Mishandling of deadly blaze in Stricker Street vacant house reveals deeper woes in Baltimore firefighting | COMMENTARY

Baltimore City firefighters embrace at the scene of a two-alarm fire in the 200 block of South Stricker Street that killed three firefighters and seriously injured a fourth. A recently-released 182-page report on the incident last week coincided with the resignation of Baltimore Fire Chief Niles R. Ford. Jan. 24, 2022. (Jerry Jackson/Baltimore Sun).

Shortly before 6 a.m. on Monday, Jan. 24, the first 911 calls came in to Baltimore’s emergency communications center, warning that a house was on fire in the 200 block of South Stricker Street. More than one caller described it as vacant. Most noted there were flames shooting out of the top floors. One of the nine early morning callers claimed there were kids inside. Records show that firefighters arrived at the fire within minutes.

What happened next would become the subject of an exhaustive 182-page report, released last week. It details a chaotic scene, where commanders lacked crucial information about what they faced in that fire. The results were horrific: Three firefighters were killed, and a fourth was seriously injured, making the fire one of the deadliest for first responders in the city’s history. Gone were: Lt. Paul Butrim, 37; Lt. Kelsey Sadler, 33; and EMT/firefighter Kenny Lacayo, 30.


The Stricker Street report, assembled by a panel of experts drawn from other fire agencies in the region, makes a compelling case that the tragedy might have been averted if the Baltimore City Fire Department had been better prepared for this moment. One of the most basic findings — a need to identify vacant buildings with visual marks on the exterior — is indisputable. Baltimore had such a program in 2010, but it was informally discontinued in 2012 amid complaints by neighbors who found such markings unsightly. The city only recently restarted the practice, announcing its relaunch in late October. Baltimore’s vacant homes, as The Sun has reported, burn at a rate twice that of the rest of the nation.

Last week’s resignation of Baltimore Fire Chief Niles R. Ford, who vowed to create a department “second to none” when he was hired in 2014, was entirely appropriate under the circumstances. But it would also be misleading to think that whatever went wrong on that cold January morning in the Mount Clare neighborhood was the fault of the department’s top leader alone. Investigators found other problems were evident that day. Early assessments of the building failed to take into account how the structure was a virtual tinderbox, damaged by a past fire and by exposure to the elements. The battalion chief on the scene also was overloaded with information, a circumstance that might have been alleviated if he had simply had a “technician” helping him monitor radio traffic and gather facts, as is standard in other fire departments.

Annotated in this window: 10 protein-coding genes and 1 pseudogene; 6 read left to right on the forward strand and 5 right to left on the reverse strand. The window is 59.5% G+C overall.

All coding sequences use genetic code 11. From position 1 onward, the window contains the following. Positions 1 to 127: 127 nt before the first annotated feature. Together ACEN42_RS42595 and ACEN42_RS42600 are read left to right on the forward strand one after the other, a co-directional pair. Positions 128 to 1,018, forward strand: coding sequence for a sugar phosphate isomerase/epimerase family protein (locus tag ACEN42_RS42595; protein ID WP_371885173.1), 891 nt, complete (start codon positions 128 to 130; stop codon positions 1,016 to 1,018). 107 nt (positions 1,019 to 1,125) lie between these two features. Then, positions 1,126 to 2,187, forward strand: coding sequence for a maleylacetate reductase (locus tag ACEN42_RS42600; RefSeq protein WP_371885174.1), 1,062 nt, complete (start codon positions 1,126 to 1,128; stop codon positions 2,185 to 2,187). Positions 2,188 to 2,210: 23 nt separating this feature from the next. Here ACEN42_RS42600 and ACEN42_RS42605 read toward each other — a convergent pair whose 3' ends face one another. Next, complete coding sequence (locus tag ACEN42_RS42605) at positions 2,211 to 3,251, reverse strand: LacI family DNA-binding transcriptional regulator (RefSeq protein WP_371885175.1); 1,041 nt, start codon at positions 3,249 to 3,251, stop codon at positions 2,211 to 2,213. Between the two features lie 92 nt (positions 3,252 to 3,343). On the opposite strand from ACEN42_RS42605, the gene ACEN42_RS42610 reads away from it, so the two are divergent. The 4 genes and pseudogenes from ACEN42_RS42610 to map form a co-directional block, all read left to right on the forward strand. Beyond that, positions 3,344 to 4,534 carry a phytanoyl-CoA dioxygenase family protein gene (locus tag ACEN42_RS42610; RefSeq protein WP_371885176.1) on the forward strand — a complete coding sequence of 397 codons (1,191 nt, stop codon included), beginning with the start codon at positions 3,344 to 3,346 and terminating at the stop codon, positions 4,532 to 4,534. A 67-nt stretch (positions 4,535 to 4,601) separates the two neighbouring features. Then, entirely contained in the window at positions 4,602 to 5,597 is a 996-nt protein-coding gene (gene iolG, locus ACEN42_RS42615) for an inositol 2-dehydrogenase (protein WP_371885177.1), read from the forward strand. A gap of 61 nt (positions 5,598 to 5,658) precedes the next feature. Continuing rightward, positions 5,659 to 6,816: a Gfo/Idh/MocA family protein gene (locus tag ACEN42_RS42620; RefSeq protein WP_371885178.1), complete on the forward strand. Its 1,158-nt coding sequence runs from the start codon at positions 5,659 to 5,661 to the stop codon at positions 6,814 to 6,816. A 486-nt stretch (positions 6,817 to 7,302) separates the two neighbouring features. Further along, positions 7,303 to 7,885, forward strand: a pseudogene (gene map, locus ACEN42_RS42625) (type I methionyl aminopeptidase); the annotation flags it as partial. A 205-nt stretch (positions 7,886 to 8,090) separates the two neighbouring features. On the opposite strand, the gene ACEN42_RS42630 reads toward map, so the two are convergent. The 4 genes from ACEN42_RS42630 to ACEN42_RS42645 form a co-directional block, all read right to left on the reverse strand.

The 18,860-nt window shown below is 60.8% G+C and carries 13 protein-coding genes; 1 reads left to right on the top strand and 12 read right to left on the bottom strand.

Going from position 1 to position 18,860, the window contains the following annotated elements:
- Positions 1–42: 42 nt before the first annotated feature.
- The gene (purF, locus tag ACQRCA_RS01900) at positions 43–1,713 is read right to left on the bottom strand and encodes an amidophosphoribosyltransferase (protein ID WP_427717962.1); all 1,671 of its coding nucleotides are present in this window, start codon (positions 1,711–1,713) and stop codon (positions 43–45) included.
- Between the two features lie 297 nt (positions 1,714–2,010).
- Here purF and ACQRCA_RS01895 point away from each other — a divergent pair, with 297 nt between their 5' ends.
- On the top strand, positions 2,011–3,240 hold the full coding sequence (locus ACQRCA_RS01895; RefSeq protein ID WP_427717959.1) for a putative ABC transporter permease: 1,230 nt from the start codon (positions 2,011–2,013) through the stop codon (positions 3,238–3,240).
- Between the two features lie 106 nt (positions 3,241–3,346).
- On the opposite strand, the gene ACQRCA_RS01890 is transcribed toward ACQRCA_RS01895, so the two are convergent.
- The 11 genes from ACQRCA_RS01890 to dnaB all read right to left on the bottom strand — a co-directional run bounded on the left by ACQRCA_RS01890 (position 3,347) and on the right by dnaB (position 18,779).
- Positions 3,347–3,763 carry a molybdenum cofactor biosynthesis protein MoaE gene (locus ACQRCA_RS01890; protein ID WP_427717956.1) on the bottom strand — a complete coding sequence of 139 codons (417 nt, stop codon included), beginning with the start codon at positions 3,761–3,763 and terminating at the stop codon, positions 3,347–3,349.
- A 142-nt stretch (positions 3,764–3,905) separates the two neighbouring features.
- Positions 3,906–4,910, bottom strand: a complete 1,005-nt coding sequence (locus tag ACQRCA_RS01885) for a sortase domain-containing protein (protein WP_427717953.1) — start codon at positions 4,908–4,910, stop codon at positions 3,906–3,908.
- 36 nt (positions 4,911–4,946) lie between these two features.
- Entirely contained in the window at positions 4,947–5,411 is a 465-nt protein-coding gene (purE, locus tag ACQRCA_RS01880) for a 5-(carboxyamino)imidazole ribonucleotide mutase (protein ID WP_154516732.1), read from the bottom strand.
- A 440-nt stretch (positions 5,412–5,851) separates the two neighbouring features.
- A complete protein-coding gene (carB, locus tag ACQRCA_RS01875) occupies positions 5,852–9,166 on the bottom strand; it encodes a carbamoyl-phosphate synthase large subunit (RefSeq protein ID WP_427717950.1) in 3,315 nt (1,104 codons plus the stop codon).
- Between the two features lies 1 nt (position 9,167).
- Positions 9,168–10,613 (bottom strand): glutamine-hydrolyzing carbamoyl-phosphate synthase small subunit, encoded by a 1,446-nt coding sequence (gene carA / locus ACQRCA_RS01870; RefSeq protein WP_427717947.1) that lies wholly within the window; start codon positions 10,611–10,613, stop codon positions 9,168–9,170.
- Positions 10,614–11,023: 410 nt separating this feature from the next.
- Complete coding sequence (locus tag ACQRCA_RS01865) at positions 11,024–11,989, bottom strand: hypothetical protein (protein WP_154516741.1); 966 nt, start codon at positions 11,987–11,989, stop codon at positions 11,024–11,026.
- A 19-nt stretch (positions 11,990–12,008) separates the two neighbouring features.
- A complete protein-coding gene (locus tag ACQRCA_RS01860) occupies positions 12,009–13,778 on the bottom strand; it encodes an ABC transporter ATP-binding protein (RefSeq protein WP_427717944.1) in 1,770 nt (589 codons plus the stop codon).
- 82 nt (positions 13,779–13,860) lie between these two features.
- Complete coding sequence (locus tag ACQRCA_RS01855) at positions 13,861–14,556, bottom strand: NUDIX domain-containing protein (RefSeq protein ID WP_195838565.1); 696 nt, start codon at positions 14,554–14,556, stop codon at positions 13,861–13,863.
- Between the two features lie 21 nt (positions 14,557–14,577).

And then there was the revelation that rival fire units compete against each other to be the first to arrive at incidents. While that did not necessarily directly impact the department’s response that day, it is cause for concern. Some level of competitiveness might be helpful for morale, but when fellow fire professionals see it as potentially causing other, more important matters to be neglected? That strongly suggests there are deeper cultural issues that need to be addressed.

Mayor Brandon Scott has pledged to bring a greater level of accountability to the BCFD, and that is welcome. He has noted that many of the problems detailed in the report have been known for years, and it’s time to “turn the page.” That may be true, but if so, where was the supervision by the mayor and Baltimore City Council during those months and years in question? Why did it take the deaths of three young, well-regarded individuals for greater scrutiny to be brought?

One hopes that the search for a new fire chief will not become the tiresome public sector game of whether to promote from within or hire from without. What we’d like to see established as the top priorities are hiring for competency and training personnel to keep better track of data regarding city housing stock. That might not sound as glamorous as learning how to bust down doors or carry victims to safety, but they could prove the most consequential skills of all.

Baltimore Sun editorial writers offer opinions and analysis on news and issues relevant to readers. They operate separately from the newsroom.